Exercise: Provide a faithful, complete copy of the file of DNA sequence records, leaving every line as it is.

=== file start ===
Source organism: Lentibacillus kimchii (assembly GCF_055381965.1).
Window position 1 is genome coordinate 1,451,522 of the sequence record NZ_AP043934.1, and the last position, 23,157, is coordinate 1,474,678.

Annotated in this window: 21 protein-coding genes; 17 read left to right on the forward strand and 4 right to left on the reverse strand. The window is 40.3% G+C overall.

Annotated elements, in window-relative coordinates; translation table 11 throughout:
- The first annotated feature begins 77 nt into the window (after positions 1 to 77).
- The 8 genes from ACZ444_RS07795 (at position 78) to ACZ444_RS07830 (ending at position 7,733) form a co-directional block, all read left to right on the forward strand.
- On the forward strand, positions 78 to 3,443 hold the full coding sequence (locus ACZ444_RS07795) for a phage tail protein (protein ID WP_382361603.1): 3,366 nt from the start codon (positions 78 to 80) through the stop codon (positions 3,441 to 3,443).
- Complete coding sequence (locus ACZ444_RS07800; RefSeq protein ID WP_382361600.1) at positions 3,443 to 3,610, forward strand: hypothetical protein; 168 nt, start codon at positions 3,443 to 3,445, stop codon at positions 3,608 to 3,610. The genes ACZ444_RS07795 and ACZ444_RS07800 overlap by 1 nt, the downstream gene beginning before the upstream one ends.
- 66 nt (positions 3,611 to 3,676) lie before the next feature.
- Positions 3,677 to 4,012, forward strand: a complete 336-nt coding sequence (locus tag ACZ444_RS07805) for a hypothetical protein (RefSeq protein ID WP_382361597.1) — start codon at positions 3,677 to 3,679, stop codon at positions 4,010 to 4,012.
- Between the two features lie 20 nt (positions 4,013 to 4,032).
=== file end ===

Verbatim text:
Source organism: Lentibacillus kimchii (assembly GCF_055381965.1).
Window position 1 is genome coordinate 1,451,522 of the sequence record NZ_AP043934.1, and the last position, 23,157, is coordinate 1,474,678.

Annotated in this window: 21 protein-coding genes; 17 read left to right on the forward strand and 4 right to left on the reverse strand. The window is 40.3% G+C overall.

Annotated elements, in window-relative coordinates; translation table 11 throughout:
- The first annotated feature begins 77 nt into the window (after positions 1 to 77).
- The 8 genes from ACZ444_RS07795 (at position 78) to ACZ444_RS07830 (ending at position 7,733) form a co-directional block, all read left to right on the forward strand.
- On the forward strand, positions 78 to 3,443 hold the full coding sequence (locus ACZ444_RS07795) for a phage tail protein (protein ID WP_382361603.1): 3,366 nt from the start codon (positions 78 to 80) through the stop codon (positions 3,441 to 3,443).
- Complete coding sequence (locus ACZ444_RS07800; RefSeq protein ID WP_382361600.1) at positions 3,443 to 3,610, forward strand: hypothetical protein; 168 nt, start codon at positions 3,443 to 3,445, stop codon at positions 3,608 to 3,610. The genes ACZ444_RS07795 and ACZ444_RS07800 overlap by 1 nt, the downstream gene beginning before the upstream one ends.
- 66 nt (positions 3,611 to 3,676) lie before the next feature.
- Positions 3,677 to 4,012, forward strand: a complete 336-nt coding sequence (locus tag ACZ444_RS07805) for a hypothetical protein (RefSeq protein ID WP_382361597.1) — start codon at positions 3,677 to 3,679, stop codon at positions 4,010 to 4,012.
- Between the two features lie 20 nt (positions 4,013 to 4,032).